The highlight of yesterday was staring out the windows at the desolate icy streets of New York. I don't know how the city was so unprepared for the snowstorm, and maybe other neighborhoods were better cleared, but there was so much snow downtown that it looked like Omega Man. Cars and roads and sidewalks were buried, leaving no way for people to get around. Occasional brave souls stumbled and slid, following the rough tracks left by a rare delivery truck, but for the most part you could pretend it was after the end of the world. It got me thinking about the way that an expanse of snow can make the landscape feel so much more desolate, the vastness that ice creates. I'm pretty sure that people who work in the arctic can go crazy from the unbroken horizon the same way that sailors do.
This desolation has been used to great effect by filmmakers. The suburban loneliness in Let The Right One In definitely benefits from its snowy setting, the same way that the Hoth scenes in Empire Strikes Back let you know how far the rebels will go to hide out. Pretty much the only good thing about Quintet is the setting, with the limitless winter telling a much better story than the script. Below are four snow day picks with enough storms and snow to convince you there's no one left on earth.
1. The Last Winter
This movie rules! Starring both underdog quarterback Matt Saracen and Tami Taylor (coach's wife) from Friday Night Lights, it tells the story of an Alaskan drilling operation that is quickly unraveling due to bad weather, damaged psyches, and something much worse! Their arctic isolation is inescapable, and its hostility nicely mirrors the tangible danger surrounding them. Will scare you without grossout.
2. The Thaw
But if you want grossout... The Thaw is one of those "Ghost House Underground" DVDs that I think make most people skeptical. Low-budget horror is dangerous territory. The Thaw has the added gray area of Val Kilmer, who stars as a scientist doing research in the unforgiving north. The melting ice caps reveal a wealth of specimens, one of which could turn the tide of humanity, leaving Kilmer with a difficult decision. Better than expected, and blood looks really good on snow.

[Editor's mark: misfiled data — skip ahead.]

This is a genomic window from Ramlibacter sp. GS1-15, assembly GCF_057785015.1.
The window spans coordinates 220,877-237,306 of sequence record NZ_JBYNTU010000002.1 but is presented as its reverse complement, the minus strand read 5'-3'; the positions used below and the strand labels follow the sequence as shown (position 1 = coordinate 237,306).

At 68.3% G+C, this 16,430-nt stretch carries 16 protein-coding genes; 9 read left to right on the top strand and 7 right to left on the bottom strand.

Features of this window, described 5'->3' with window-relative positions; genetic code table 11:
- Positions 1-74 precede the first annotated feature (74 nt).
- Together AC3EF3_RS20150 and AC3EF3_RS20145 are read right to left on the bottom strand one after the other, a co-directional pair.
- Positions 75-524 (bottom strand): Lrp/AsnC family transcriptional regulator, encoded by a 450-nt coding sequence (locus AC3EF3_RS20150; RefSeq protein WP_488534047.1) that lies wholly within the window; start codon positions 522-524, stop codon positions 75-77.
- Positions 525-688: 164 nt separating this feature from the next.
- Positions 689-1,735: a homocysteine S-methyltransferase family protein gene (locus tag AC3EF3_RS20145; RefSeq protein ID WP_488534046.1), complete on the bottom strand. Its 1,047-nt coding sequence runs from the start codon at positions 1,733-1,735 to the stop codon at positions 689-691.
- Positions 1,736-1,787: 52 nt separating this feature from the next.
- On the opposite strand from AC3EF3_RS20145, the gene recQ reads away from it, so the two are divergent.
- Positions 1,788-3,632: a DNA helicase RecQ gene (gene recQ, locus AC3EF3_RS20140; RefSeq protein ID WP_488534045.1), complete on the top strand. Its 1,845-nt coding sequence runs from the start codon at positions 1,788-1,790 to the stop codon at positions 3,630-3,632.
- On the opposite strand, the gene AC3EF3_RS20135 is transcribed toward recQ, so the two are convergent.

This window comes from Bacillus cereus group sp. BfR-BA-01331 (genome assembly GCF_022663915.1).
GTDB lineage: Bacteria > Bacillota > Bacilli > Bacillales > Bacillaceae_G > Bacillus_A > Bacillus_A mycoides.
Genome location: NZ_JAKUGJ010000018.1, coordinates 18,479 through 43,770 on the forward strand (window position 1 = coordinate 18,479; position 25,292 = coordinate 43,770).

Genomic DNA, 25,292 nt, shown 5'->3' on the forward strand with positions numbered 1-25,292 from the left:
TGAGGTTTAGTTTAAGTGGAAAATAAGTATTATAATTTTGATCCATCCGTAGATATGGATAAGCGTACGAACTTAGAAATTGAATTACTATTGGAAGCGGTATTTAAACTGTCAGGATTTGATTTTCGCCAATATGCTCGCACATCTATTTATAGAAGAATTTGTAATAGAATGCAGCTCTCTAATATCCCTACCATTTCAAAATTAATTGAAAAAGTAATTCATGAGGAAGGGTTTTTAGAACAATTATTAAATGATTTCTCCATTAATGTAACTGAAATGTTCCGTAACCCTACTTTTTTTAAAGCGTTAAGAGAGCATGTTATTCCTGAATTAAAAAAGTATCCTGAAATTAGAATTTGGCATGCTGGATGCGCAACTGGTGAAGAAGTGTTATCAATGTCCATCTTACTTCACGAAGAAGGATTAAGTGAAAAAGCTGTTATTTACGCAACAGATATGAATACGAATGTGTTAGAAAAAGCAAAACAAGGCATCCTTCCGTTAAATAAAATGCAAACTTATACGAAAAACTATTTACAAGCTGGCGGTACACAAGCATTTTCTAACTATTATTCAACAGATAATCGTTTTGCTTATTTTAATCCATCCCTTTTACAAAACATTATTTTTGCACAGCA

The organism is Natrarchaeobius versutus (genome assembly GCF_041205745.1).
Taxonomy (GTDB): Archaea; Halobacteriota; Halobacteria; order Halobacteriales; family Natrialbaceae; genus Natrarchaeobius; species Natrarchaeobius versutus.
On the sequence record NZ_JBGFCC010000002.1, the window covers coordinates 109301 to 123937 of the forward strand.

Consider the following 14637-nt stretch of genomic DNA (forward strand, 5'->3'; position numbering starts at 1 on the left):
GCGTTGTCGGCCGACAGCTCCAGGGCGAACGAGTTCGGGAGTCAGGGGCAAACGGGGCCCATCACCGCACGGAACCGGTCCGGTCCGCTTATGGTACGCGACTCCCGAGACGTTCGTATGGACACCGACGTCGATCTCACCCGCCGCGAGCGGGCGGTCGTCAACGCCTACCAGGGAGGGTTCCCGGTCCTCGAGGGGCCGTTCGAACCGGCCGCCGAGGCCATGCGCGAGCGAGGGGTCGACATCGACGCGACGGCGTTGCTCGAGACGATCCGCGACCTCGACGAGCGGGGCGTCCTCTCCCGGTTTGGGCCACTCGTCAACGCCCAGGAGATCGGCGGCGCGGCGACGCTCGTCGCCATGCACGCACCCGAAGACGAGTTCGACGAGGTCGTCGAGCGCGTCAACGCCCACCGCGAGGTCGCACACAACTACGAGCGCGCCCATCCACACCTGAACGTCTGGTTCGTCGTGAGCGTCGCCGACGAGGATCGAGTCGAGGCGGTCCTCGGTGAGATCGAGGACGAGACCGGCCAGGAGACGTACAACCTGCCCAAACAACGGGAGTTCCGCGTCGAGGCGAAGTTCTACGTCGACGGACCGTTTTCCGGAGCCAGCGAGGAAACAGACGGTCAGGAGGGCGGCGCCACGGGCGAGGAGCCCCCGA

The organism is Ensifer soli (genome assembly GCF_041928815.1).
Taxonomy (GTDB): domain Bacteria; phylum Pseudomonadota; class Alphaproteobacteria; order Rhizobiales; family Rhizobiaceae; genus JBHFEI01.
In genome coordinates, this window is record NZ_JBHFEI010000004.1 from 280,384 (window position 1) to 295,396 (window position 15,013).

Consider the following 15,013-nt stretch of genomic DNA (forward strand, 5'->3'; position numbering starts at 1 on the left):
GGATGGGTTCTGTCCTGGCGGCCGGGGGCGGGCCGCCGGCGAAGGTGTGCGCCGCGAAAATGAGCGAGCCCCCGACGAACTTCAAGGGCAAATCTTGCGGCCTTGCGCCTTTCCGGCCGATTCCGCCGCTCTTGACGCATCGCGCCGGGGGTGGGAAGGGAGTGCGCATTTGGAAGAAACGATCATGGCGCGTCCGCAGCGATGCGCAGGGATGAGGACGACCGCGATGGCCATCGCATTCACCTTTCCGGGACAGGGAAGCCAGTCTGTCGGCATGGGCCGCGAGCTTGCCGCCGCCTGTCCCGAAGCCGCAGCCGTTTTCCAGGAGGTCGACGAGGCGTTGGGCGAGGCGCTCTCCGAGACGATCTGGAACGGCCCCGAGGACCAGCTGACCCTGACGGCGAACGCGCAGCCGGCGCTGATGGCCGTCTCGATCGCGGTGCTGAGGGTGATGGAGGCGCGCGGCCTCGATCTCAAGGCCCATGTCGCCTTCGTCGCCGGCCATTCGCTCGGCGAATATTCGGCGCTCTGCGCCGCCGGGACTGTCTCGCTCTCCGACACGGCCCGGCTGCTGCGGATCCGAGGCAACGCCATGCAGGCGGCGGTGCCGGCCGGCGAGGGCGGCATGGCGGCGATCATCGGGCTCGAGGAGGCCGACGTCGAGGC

3. Eight Below
Tearjerker! Eight sled dogs are abandoned at an Alaskan fort after an emergency evacuation. It's too dangerous for their human friends to return and rescue them until after the winter, so the dogs much survive the cold and ice for 5 months on their own. After the first few minutes there aren't any people in it at all, just the dogs fighting killer whales and eating reindeer and stuff. Insanely dramatic, a good one to watch on your own. If it meant the world would be like this forever, I'd be totally okay with a new ice age.
4. The Thing
No movie takes better advantage of a winter setting to build fear than The Thing. John Carpenter's study of the claustrophobia of hiding indoors vs. the vulnerability of the snowy wilderness is so powerful the alien is almost incidental. But then the alien rules too and it's like a WIN WIN WIN scenario. I love the story that this movie came out a week after E.T., providing the most ghastly, brutal counterpoint to a family favorite. The best!
Tuesday, December 21, 2010
Monday, December 20, 2010
Wednesday, December 15, 2010
Friday, December 3, 2010
In 1990, a lawyer sued the National Endowment for the Arts (NEA), claiming that a $15,000 grant given to the artist David Wojnarowicz for the exhibition "Tongues of Flame" displayed "open and notorious hostility toward religion." Much of the work in the exhibition demonstrated outrage at the silence of the government and religious right and their inaction regarding the AIDS crisis. I don't want to get into "the open and notorious hostility" toward victims of AIDS or gay people in general, in particular during the first decade of the crisis, but I do think it's worth remembering that in 1990 it was illegal for HIV positive people to travel to the US, Reagan was advising mandatory HIV testing and quarantine, and nearly half the American population believed that "AIDS might be God's punishment for immoral sexual behavior."
In the past 20 years, it's important to note that a lot of progress has been made regarding HIV/AIDS (for example, as of 2007, only a quarter of the American population believes that AIDS is God's punishment), so it's a bitter surprise to hear that David Wojnarowicz's video "Fire in My Belly" (1987) has been pulled from the current exhibition at the National Portrait Gallery/Smithsonian in Washington D.C. The reason? The Catholic League has complained that the video was "designed to insult and inflict injury and assault the sensibilities of Christians."
Blake Golpnik wrote an excellent summary and response to this action for the Washington Post. I haven't yet seen any organized response to the censorship, although I have written an email to the National Portrait Gallery Director Martin Sullivan. As of 2009, an estimated 35 million people are living with HIV, and nearly a quarter of HIV/AIDS care is provided by Catholic ministries. A lot of progress has been made since Pat Robertson and Jerry Falwell's hate mongering (at least with regards to AIDS)--hopefully this bullying is a misstep, rather than a indicator of things to come.
PS Former Ghosts was amazing last night!